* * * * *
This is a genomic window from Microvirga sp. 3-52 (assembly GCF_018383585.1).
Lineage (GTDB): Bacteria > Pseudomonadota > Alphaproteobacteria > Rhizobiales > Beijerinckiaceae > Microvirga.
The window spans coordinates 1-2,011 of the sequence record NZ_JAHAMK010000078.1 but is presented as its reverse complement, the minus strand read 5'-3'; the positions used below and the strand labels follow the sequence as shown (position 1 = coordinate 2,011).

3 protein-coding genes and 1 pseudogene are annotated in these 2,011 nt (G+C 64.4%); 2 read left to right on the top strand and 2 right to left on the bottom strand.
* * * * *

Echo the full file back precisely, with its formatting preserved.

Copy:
This is a genomic window from Microvirga sp. 3-52 (assembly GCF_018383585.1).
Lineage (GTDB): Bacteria > Pseudomonadota > Alphaproteobacteria > Rhizobiales > Beijerinckiaceae > Microvirga.
The window spans coordinates 1-2,011 of the sequence record NZ_JAHAMK010000078.1 but is presented as its reverse complement, the minus strand read 5'-3'; the positions used below and the strand labels follow the sequence as shown (position 1 = coordinate 2,011).

3 protein-coding genes and 1 pseudogene are annotated in these 2,011 nt (G+C 64.4%); 2 read left to right on the top strand and 2 right to left on the bottom strand.